She greets her oldest in every new city, after they empty the trailer and assemble the 10-foot towers.
Noala Fritz could be in New York, Washington, a Cabela’s in Kansas or at the Cumin County Fair. She’s always close to 1st Lt. Jacob Fritz.
Her 25-year-old was killed in Iraq in 2007, but he lives in the pair of photos she’s carried across the country for nearly a year now, to both coasts and all around the heartland.
In the first, an official military portrait, he’s giving the camera an unabashed toothy smile, cheeks bulging. In the other, he’s grinning from the passenger seat of a Nebraska farm pickup on a bitter-cold day, warming up after moving cows from pasture to field.
If she doesn’t see him right away, she’ll seek out his photos. “I make sure I say hello to Jake,” she said. “He’s still very much a part of my life.”
Since July, Noala Fritz has served as the heart-spoken ambassador of the Remembering Our Fallen National Memorial — 31 canvas-paneled Tribute Towers displaying the hard cost of the war on terror since Sept. 11, 2001.
The retired Falls City teacher helps set up the exhibit of 5,000 U.S. service members who died in Iraq, Afghanistan and in related missions and tragedies. She speaks at opening ceremonies, telling her son’s story. She welcomes strangers, and she soothes those who show up to honor their own sons and daughters, husbands and wives, parents and comrades.
Then she helps load up to get to the next city.
And after 11 months on the road — living in hotels, waiting for the next washing machine — all those faces on the towers have become her family.
She’s learning their names, and their stories. The Marine who rode bulls. The brothers who died a few years apart, each at the age of 21. The young parents who never saw their children grow.
“I feel like what I’m doing is such a good thing for those who have given the ultimate sacrifice,” she said. “I have no excuse for not doing it. They’re my own, and I want you to see them and I want you to have that opportunity to meet them and remember them and honor them.”
* * *
If she traces it far enough, this started in 2010, when Bill and Evonne Williams needed photos of Jacob to include on their Remembering Our Fallen Nebraska Memorial.
Sure, she said, giving them directions to her farm near Verdon. Let yourself in and take some off the wall.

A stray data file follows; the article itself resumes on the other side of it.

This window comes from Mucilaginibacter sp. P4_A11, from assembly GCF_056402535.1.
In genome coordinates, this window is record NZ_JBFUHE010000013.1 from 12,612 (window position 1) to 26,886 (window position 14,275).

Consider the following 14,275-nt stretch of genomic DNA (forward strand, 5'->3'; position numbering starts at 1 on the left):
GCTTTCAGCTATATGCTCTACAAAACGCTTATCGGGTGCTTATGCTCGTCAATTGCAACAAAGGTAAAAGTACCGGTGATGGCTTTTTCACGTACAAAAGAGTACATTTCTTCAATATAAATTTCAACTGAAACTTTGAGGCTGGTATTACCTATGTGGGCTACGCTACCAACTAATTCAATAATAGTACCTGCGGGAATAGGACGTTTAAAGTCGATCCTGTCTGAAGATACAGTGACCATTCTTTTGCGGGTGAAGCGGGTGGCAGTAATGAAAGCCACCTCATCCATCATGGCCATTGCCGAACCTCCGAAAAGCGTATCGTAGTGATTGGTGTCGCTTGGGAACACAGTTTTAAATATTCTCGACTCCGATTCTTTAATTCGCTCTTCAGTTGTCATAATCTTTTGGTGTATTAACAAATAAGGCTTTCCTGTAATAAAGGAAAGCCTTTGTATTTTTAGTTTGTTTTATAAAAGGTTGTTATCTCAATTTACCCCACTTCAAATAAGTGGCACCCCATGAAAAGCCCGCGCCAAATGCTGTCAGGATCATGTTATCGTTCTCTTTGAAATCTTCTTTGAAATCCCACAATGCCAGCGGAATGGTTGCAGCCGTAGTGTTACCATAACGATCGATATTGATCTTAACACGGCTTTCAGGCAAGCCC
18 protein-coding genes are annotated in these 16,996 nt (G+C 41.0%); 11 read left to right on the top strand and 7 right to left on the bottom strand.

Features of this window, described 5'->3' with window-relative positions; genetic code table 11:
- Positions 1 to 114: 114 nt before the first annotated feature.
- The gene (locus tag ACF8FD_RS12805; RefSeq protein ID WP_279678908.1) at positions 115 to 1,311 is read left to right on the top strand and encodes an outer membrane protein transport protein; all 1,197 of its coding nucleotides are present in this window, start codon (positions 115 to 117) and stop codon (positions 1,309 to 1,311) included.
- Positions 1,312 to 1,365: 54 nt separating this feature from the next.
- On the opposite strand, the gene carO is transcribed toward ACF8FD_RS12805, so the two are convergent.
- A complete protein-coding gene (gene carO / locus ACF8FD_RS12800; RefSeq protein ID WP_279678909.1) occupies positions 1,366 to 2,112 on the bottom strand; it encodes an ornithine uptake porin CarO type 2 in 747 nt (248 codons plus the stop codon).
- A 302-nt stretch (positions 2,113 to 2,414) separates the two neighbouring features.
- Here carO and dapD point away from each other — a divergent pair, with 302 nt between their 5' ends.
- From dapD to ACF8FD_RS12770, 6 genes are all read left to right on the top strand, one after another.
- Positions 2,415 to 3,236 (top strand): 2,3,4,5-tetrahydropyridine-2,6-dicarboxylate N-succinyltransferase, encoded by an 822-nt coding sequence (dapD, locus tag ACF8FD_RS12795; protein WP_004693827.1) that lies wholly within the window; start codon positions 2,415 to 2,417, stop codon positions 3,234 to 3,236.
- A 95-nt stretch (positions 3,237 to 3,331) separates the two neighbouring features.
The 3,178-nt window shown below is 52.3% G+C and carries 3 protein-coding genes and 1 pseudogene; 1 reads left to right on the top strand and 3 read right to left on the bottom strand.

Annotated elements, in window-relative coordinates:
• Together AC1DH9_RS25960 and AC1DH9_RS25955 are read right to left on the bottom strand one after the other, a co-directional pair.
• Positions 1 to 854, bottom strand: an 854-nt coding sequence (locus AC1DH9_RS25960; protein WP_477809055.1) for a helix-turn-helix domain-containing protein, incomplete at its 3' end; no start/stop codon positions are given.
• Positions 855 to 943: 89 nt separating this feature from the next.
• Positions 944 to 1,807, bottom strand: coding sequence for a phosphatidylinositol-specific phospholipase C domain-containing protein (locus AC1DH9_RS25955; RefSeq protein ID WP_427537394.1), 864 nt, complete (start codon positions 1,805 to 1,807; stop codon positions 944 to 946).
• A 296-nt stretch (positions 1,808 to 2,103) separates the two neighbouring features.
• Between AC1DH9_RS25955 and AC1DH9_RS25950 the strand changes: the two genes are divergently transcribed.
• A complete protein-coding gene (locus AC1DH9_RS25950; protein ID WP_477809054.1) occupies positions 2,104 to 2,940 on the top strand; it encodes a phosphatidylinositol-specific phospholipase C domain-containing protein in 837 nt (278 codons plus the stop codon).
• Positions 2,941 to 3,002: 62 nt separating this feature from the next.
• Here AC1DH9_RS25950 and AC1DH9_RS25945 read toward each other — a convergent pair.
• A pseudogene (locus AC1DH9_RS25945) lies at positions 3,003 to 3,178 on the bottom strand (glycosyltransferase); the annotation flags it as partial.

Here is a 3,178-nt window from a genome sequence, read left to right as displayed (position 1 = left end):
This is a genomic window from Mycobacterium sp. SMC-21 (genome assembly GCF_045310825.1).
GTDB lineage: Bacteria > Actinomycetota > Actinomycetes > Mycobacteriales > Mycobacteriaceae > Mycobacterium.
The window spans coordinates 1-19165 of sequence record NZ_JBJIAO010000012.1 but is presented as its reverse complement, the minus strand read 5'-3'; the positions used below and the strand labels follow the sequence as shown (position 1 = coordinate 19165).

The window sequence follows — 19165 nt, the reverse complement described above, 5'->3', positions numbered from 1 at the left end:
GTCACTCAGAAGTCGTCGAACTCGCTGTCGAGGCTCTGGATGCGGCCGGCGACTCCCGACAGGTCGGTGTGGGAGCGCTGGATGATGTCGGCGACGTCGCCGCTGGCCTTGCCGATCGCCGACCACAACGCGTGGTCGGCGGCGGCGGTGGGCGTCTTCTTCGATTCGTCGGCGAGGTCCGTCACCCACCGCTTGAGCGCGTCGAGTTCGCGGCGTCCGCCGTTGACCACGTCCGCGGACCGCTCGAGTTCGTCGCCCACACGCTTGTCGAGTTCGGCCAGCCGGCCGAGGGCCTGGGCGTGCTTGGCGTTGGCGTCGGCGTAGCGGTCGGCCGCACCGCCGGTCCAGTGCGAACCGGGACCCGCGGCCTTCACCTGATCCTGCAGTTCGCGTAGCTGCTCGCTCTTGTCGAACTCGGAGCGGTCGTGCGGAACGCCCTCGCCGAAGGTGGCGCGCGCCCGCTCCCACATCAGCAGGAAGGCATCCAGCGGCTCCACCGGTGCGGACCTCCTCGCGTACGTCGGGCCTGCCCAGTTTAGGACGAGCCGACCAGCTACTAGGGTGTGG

When her husband, Lyle, died in 2011, she was impressed that Bill Williams took the time to attend the funeral. A few years later, she was invited to speak at Benson High, which was hosting the Nebraska exhibit.
Bill Williams approached afterward, impressed. They needed a spokeswoman for the Nebraska memorial, and an eloquent Gold Star mother would be a good representative.
Two years ago, they approached her again. He and Evonne had plans to build a national memorial to tour the country, and they wanted her help.
Fritz was skeptical. “I’m like, ‘Yeah, sure. Is this really ever going to come to fruition?’”
But Bill and Evonne Williams have a history of pulling off ambitious plans. They’ve taken 3,400 Nebraska veterans on free trips to Washington, and they’re organizing another honor flight in September, solely for women who served. Before they had the idea of the national memorial, they’d built 19 state-specific displays.
The $200,000 national memorial came together. All they needed was a driver. Fritz’s fiance, Rick Ward, solved that problem: He has a commercial driver’s license.
The national memorial debuted in Lincoln last summer, and then Ward and Fritz loaded it into a trailer, bound first for Minnesota and then wherever Bill Williams could book a showing.
“Off we went,” Fritz said. “Early on, I couldn’t imagine I would ever be doing this. Now that I’m doing it, I can’t imagine ever doing anything else.”
* * *
The salute from the fighter jets was a surprise.
Fritz and Ward are used to escorts as they carry the memorial, rolling down the road surrounded by riders from the Patriot Guard, VFW, American Legion, Rolling Thunder, Combat Veterans or Vietnam Veterans motorcycle groups.
The veterans care about the names and faces in the trailer. “They say, ‘These are our brothers and sisters, and we want to escort them in,’” Fritz said.
In January, on the road to Ridgecrest, California, after a showing in Pasadena, Fritz had just closed her eyes when she heard a roar.
“And these two F-18 Hornets just drop down and they come in from behind the riders, right up alongside, and it seems like they were below the telephone poles. And they tipped their wings in a salute and roared off. It was absolutely unbelievable.”